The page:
News / USA

Debate Speak: A Big Night for Policy Wonks and Big Bird Fans

Republican presidential nominee Mitt Romney and President Barack Obama shake hands after the first presidential debate at the University of Denver, in Colorado, Oct. 3, 2012.
Republican presidential nominee Mitt Romney and President Barack Obama shake hands after the first presidential debate at the University of Denver, in Colorado, Oct. 3, 2012.
Avi Arditti
During the presidential debate Wednesday night, President Barack Obama and Republican challenger Mitt Romney used terms that might have been easily understood -- but only by political junkies.  

For Tom Hollihan, a professor of communications at the Annenberg School for Communication and Journalism at the University of Southern California, who specializes in presidential debates, the most noteworthy thing was that the debate was "very respectful" and focused primarily on the issues.

But Hollihan also noticed something that might not have been very helpful to Americans still trying to decide who to vote for on November 6.

"Some of the language was very sophisticated and probably presumed an intimate knowledge of public policy that maybe failed to communicate with voters who don't follow political issues or discussions very closely," he said. "And in that those tend to be the folks who are the late deciders in a political campaign, it may have suggested that a lot of the conversation went over the heads of the undecided voters."

For example, the candidates used terms like "Simpson-Bowles" and "Dodd-Frank," not necessarily widely understood by the public.

"Simpson-Bowles was a panel that was put together to work on bipartisan solutions on debt reduction, and they produced a report that in the end the partisans in both the Republican and the Democratic party were unwilling to support," explained Hollihan. "And so it languished, it never got a second look. Dodd-Frank was a whole series of legislative reforms to more closely regulate the financial sector."

Another term that cropped up during the debate was "trickle-down government," used by Mitt Romney.
 
"The president has a view very similar to the view he had when he ran four years ago, that a bigger government spending more, taxing more, regulating more -- if you will, trickle-down government -- would work," Romney said. "That's not the right answer for America."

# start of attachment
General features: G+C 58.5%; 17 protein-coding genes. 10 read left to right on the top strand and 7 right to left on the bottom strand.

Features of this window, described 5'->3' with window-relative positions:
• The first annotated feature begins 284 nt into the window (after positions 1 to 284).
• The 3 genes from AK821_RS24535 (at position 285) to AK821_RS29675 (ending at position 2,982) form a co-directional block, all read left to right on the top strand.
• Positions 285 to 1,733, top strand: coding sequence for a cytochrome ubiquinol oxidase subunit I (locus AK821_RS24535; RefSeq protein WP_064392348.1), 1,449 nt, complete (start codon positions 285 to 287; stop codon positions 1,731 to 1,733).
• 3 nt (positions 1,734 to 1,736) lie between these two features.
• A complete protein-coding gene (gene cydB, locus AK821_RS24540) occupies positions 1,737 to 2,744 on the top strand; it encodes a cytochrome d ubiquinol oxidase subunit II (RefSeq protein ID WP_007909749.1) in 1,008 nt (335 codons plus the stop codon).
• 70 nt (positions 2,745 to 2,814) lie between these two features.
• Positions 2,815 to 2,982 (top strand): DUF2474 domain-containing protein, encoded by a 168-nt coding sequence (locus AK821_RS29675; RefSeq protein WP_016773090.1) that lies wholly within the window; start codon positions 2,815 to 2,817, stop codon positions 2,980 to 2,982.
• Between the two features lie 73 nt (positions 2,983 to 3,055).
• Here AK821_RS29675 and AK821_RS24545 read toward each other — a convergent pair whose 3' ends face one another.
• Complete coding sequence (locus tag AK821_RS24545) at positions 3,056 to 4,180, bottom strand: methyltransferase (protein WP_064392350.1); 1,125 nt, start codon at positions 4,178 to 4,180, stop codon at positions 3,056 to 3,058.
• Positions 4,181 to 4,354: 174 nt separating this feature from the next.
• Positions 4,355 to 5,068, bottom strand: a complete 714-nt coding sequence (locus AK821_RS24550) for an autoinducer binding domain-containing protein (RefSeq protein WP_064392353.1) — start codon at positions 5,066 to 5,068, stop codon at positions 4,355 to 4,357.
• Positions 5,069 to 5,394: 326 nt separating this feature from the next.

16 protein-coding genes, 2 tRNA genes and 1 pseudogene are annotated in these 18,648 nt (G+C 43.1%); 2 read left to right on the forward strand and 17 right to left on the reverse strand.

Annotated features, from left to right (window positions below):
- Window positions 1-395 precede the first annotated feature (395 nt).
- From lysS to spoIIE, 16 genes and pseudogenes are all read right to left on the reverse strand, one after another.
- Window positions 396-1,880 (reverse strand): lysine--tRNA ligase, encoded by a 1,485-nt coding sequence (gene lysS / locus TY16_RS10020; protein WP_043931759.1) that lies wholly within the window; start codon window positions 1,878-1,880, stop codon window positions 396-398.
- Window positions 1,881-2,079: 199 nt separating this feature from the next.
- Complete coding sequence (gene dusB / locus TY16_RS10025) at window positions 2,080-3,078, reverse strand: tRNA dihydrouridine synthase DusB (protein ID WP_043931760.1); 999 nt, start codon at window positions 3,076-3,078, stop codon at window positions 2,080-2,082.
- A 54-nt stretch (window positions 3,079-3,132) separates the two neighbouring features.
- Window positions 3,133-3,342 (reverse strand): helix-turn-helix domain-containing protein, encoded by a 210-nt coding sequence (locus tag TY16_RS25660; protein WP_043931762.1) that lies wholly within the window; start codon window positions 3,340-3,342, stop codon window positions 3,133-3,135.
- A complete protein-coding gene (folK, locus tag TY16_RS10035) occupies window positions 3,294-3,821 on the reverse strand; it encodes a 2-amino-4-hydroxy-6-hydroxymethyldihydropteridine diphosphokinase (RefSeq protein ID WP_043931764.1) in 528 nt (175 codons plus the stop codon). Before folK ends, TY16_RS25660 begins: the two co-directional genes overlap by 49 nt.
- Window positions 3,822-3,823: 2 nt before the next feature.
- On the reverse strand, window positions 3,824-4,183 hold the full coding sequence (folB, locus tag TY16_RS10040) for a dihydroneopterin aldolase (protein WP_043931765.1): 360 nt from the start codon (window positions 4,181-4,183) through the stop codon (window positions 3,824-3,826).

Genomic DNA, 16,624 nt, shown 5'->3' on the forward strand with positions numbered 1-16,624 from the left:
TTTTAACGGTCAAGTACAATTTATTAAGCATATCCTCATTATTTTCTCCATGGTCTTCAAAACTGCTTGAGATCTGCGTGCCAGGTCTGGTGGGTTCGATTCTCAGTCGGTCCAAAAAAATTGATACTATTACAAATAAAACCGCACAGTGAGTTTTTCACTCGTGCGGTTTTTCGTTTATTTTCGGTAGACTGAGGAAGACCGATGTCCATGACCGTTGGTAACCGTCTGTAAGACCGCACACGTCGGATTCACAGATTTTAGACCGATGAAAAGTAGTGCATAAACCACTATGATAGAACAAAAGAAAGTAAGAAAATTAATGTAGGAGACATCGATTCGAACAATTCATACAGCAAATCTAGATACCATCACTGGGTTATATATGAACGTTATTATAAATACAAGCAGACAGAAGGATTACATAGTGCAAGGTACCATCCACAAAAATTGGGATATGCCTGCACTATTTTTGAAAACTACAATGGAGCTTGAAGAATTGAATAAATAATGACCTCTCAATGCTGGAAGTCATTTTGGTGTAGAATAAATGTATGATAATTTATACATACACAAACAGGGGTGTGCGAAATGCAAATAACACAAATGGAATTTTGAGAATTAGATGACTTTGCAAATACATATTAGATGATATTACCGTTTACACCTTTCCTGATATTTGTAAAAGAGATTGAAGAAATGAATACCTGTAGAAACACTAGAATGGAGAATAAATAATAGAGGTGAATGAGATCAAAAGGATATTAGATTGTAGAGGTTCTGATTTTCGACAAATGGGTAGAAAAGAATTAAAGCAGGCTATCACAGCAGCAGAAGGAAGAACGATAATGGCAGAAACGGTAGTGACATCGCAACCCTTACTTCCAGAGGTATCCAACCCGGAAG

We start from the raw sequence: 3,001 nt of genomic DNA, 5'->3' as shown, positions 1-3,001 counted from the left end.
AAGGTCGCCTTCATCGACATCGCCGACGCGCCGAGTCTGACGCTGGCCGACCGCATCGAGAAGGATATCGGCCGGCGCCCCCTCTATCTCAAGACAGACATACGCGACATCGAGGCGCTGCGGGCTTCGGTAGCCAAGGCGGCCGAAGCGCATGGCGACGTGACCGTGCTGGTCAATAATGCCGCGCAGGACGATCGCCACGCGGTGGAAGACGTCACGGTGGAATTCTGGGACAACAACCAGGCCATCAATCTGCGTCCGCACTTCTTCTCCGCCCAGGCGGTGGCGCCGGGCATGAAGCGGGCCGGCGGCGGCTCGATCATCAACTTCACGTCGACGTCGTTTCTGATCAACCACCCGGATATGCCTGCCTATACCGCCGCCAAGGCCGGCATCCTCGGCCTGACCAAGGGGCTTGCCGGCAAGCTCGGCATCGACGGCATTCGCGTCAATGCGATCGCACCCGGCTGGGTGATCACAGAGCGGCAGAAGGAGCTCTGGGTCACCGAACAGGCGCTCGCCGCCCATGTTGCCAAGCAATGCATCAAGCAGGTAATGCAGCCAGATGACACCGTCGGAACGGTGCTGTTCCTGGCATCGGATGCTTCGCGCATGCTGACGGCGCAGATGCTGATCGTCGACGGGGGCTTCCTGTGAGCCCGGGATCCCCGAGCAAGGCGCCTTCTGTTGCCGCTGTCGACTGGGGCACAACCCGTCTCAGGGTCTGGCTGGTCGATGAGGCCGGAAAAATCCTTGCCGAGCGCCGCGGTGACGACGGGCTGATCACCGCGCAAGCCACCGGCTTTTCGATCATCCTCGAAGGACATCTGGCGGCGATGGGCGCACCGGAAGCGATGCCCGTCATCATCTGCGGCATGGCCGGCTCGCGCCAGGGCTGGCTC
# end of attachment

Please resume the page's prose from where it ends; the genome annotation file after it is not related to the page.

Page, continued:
The term "trickle down" is generally associated with Republicans -- but more precisely, with criticism of Republican policies. The Republican candidate's use of that term probably made a lot of Americans think back to the criticisms of former President Ronald Reagan's administration in the 1980s.

Hollihan believes that may been the point: to turn the phrase around into a criticism of the Democratic policies of Obama.  

"Trickle-down government is literally an attempt to counter a term that the Democrats have been using since the presidency of Ronald Reagan," said Hollihan. "Which is that Republican economic theories of tax breaks for the wealthy elite, the people Romney refers to as 'job creators,' will eventually trickle down and create economic growth, but will raise the income levels of all Americans."

And in that moment, Romney seemed to be giving the term a new meaning.

"I think he's trying to capture an element of the phrase that Democrats have had success using and argue that trickle-down government presumes that government, through regulation, can redistribute wealth and can move the resources down from the wealthy to the poorer Americans, as opposed to raising all income levels," said Hollihan.

Three other terms used during the debate also have political backstories: "revenue," "entitlements" and "corporate welfare."

Moderator and journalist Jim Lehrer asked the candidates about the issue of revenue.

JIM LEHRER: "Now, about the idea that in order to reduce the deficit there has to be revenue in addition to cuts."

BARACK OBAMA: "There has to be revenue in addition to cuts. Now, Governor Romney has ruled out revenue. He’s ruled out revenue.

JIM LEHRER: "Is that --

MITT ROMNEY: "Absolutely. Look, the revenue I get is by more people working, getting higher pay, paying more taxes. That's how we get growth and how we balance the budget. But the idea of taxing people more, putting more people out of work, you’ll never get there. You never balance the budget by raising taxes. Spain -- Spain spends 42 percent of their total economy on government. We’re now spending 42 percent of our economy on government. I don't want to go down the path of Spain. I want to go down the path of growth that puts Americans to work with more money coming in because they're working."

JIM LEHRER: "But, Mr. President, you’re saying in order to get the job done, it’s got to be balanced."

BARACK OBAMA: "If we’re serious, we’ve got to take a balanced, responsible approach. And by the way, this is not just when it comes to individual taxes. Let’s talk about corporate taxes. Now, I’ve identified areas where we can right away make a change that I believe would actually help the economy. The oil industry gets $4 billion a year in corporate welfare. Basically, they get deductions that those small businesses that Governor Romney refers to, they don't get. Now, does anybody think that Exxon Mobil needs some extra money when they're making money every time you go to the pump? Why wouldn’t we want to eliminate that?"